You see, I have Marvel Fatigue.
I know, I should probably be forced to turn in my geek card after a statement like that, and go and lurk the message board of the New Yorker waiting for Richard Brody’s latest bloviation on Antonioni. But I’m wondering, in the last few weeks before Avengers: Age of Ultron debuts, if we’re just getting too much candy and we’re growing benumbed to its taste. Since 2008 there have been ten movies set in the Marvel Cinematic Universe, with eleven more slated for release over the next five years (even more if you factor in the X-Men and Spider-Man movies). And that doesn’t take into account whatever it is DC is doing (which seems to be a late-to-the-party duplication of the Marvel game plan, but with much more depressing product, in keeping with the prevailing dark chic aesthetic of the period), or the various TV iterations of the MCU, be they Agents of SHIELD, Agent Carter or any of the plethora of forthcoming Netflix originals. We’re way past saturation point now; we’re drowning. And it would be one thing if the movies were bad – for the most part, they’re all serviceable pieces of entertainment, made with top-notch talent. But they are all so locked into a shopworn and audience-tested formula that they’ve utterly lost their capacity to do the one thing movies like that should:
The feeling began to bubble up after I saw Guardians of the Galaxy, a movie that was being lauded left and right in the community of fandom as one of the greatest things for those of our ilk to hit the cineplexes since the original Star Wars. My son, naturally, was presold, but, won over as I was by seeing gushing praise from sources I respected, I even managed to sway my wife to join us. And apart from a few cute touches here and there, I came away from the screening feeling let down. The clincher for me was the music, the collection of tracks on Peter Quill’s fabled “Awesome Mix Volume 1.” Disappointingly, there was not a single song on there that hadn’t been used in at least a dozen popular movies preceding this one. Perhaps the intent was to feed nostalgia by scoring the story with the songs that would have been popular around the time Star Wars was wowing us all for the first time in 1977. For me, it was the most blatant possible reminder that these movies are suffering from what I’ve talked about before with cultural karaoke. Rather than striking out for bold, new, uncharted territory, they’re treading ground that has already been crushed under the weight of heavily booted footprints, choosing always the safe and familiar route. Every moment is a callback to something else, instead of standing on its own. You practically need a pop culture dictionary to understand everything that’s going on.
I enjoyed the first Avengers, but I’ve never watched it again from start to finish, as for me it was rather like a meringue: sweet and sugary but ultimately hollow and scarcely worth a second taste. If you set aside the whee! factor of seeing all those characters together in a movie for the first time, the story is paper-thin, and the emotional moments are forced and artificial – I mean, come on, the idea of the bickering team bonding over the death of a marginal character who’d had little impact on the lot of them (and turned out to only be, as Miracle Max would put it, mostly dead) just in time to fight off the alien menace in a CGI orgy of exploding buildings, is pretty flimsy for ostensibly A-list screenwriting. One can also see, based on the clips released from Age of Ultron thus far, that the sequel will follow the same pattern. Now that they’ve become an inseparable team, the heroes will find themselves pitted against each other, again – not for any organic reason, but because the Scarlet Witch’s magic messes with their minds – until they again overcome their differences and unite to fight off the robot menace in a CGI orgy of exploding buildings. Throw in a few pop culture puns delivered from Robert Downey Jr. and you’ve pretty much got the whole movie there in a nutshell, haven’t you?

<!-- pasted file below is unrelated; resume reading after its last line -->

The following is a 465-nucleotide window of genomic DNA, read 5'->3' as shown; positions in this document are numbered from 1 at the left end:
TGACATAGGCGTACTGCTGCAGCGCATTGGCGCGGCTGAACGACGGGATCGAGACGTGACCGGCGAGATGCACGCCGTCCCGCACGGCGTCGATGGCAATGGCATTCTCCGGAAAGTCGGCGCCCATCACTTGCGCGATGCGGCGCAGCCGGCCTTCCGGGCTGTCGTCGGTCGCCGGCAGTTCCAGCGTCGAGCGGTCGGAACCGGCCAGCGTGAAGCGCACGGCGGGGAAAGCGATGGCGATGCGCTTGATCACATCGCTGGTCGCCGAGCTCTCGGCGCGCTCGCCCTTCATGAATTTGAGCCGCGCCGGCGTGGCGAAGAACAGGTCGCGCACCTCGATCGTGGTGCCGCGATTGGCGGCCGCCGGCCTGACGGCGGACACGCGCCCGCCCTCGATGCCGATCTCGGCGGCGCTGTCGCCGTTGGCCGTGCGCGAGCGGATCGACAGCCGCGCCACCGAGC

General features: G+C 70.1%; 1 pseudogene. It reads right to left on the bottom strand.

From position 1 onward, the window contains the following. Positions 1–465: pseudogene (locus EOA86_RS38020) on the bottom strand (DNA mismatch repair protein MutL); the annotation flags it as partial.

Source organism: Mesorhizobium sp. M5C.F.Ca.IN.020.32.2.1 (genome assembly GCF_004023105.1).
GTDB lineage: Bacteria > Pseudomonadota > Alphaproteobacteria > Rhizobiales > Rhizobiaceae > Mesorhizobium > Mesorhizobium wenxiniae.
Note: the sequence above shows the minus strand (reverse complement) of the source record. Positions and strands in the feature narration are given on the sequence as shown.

I don’t say this all to be snarky for the sake of being a contrarian. I want to be wowed. I want to be surprised. I want the movie to go left when I was convinced it was bearing right. I want to burst out of that theater and race to the kiosk to buy a ticket to see the very next screening.
I just have little faith that that’s going to happen.
I imagine that I will take my son to Age of Ultron, laugh at the parts I’m expected to laugh at, roll my eyes at the showers of concrete from the exploding buildings, and shuffle on home to mark the calendar for when I’ll have to take him to Ant-Man. Marvel hasn’t shown in its productions thus far, nor indeed, have any of the other superhero movies of the 21st Century, that they have any interest in pushing the envelope and giving us something unexpected. And why should they? They have a formula that keeps generating hundreds of millions of dollars annually, a pent-up demand from my generation and our descendants that continues to flow as predictably as Niagara Falls. You know exactly what you’re going to get when you walk into one of these movies, and it’s foolish to pretend that there is no appeal in that, as anyone who keeps going back to McDonald’s can attest.
I’m tired of McDonald’s. Give me a steak.
Yeats famously said that things fall apart, the center cannot hold. Eventually, one of these movies is going to fall flat on its face, and questions will be asked, fingers will be pointed, articles will be written and everyone will collectively scratch their heads, wondering where it all went wrong. There won’t be one distinct answer, other than the notion that by refusing to evolve, by churning out essentially 21 versions of the same story in a period of eleven years, they will have brought on their own demise. The irony of it all is that it isn’t as though the potential is not there for mind-twisting stories and emotionally resonant moments, given the sheer volume of the source material, and the reservoir of talent bursting to be heard. But the focus remains only on predictable flash, because that is what a group of accountants in Burbank have decided is what sells – especially to overseas audiences who don’t grasp the puns – and they want their bazillion-dollar Christmas bonuses.
I’ve simply reached the point where as an audience member, I can’t overlook the hyperkinetic pixels and the stale one-liners anymore. Yet I cling to a tiny, diminishing reservoir of hope that one of these days, one of these movies will leap off the screen and smack me out of my complacency and remind me why I loved these stories to begin with. That hope is what keeps me buying tickets.
But I’m not there lining up on opening night anymore.